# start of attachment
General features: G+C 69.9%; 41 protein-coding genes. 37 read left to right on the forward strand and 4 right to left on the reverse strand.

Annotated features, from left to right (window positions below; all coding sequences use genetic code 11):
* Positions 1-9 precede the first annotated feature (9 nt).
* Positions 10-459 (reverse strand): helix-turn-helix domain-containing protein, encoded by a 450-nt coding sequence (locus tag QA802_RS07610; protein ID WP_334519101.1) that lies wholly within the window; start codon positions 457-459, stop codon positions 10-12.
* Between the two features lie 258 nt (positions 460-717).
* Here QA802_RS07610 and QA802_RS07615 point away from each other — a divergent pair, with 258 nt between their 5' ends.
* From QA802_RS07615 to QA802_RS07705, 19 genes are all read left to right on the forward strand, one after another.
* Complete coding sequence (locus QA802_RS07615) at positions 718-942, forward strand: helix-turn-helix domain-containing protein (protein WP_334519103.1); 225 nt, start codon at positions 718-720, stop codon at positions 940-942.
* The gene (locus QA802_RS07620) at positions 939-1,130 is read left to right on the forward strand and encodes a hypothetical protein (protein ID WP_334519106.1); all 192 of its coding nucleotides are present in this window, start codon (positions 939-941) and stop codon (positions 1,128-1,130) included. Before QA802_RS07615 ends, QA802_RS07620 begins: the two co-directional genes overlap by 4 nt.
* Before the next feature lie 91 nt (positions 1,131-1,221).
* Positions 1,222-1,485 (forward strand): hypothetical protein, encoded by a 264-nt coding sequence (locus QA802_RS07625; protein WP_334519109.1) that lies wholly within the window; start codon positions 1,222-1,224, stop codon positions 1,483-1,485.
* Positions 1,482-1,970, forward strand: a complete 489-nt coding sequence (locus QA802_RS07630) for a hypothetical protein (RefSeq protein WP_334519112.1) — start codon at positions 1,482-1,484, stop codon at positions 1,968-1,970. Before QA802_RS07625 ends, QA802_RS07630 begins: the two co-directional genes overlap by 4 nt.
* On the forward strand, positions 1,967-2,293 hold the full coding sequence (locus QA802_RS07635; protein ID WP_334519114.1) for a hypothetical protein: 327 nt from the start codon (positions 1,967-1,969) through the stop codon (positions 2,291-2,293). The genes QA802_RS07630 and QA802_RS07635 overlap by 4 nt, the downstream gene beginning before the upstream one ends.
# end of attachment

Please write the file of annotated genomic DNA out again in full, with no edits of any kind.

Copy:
General features: G+C 69.9%; 41 protein-coding genes. 37 read left to right on the forward strand and 4 right to left on the reverse strand.

Annotated features, from left to right (window positions below; all coding sequences use genetic code 11):
* Positions 1-9 precede the first annotated feature (9 nt).
* Positions 10-459 (reverse strand): helix-turn-helix domain-containing protein, encoded by a 450-nt coding sequence (locus tag QA802_RS07610; protein ID WP_334519101.1) that lies wholly within the window; start codon positions 457-459, stop codon positions 10-12.
* Between the two features lie 258 nt (positions 460-717).
* Here QA802_RS07610 and QA802_RS07615 point away from each other — a divergent pair, with 258 nt between their 5' ends.
* From QA802_RS07615 to QA802_RS07705, 19 genes are all read left to right on the forward strand, one after another.
* Complete coding sequence (locus QA802_RS07615) at positions 718-942, forward strand: helix-turn-helix domain-containing protein (protein WP_334519103.1); 225 nt, start codon at positions 718-720, stop codon at positions 940-942.
* The gene (locus QA802_RS07620) at positions 939-1,130 is read left to right on the forward strand and encodes a hypothetical protein (protein ID WP_334519106.1); all 192 of its coding nucleotides are present in this window, start codon (positions 939-941) and stop codon (positions 1,128-1,130) included. Before QA802_RS07615 ends, QA802_RS07620 begins: the two co-directional genes overlap by 4 nt.
* Before the next feature lie 91 nt (positions 1,131-1,221).
* Positions 1,222-1,485 (forward strand): hypothetical protein, encoded by a 264-nt coding sequence (locus QA802_RS07625; protein WP_334519109.1) that lies wholly within the window; start codon positions 1,222-1,224, stop codon positions 1,483-1,485.
* Positions 1,482-1,970, forward strand: a complete 489-nt coding sequence (locus QA802_RS07630) for a hypothetical protein (RefSeq protein WP_334519112.1) — start codon at positions 1,482-1,484, stop codon at positions 1,968-1,970. Before QA802_RS07625 ends, QA802_RS07630 begins: the two co-directional genes overlap by 4 nt.
* On the forward strand, positions 1,967-2,293 hold the full coding sequence (locus QA802_RS07635; protein ID WP_334519114.1) for a hypothetical protein: 327 nt from the start codon (positions 1,967-1,969) through the stop codon (positions 2,291-2,293). The genes QA802_RS07630 and QA802_RS07635 overlap by 4 nt, the downstream gene beginning before the upstream one ends.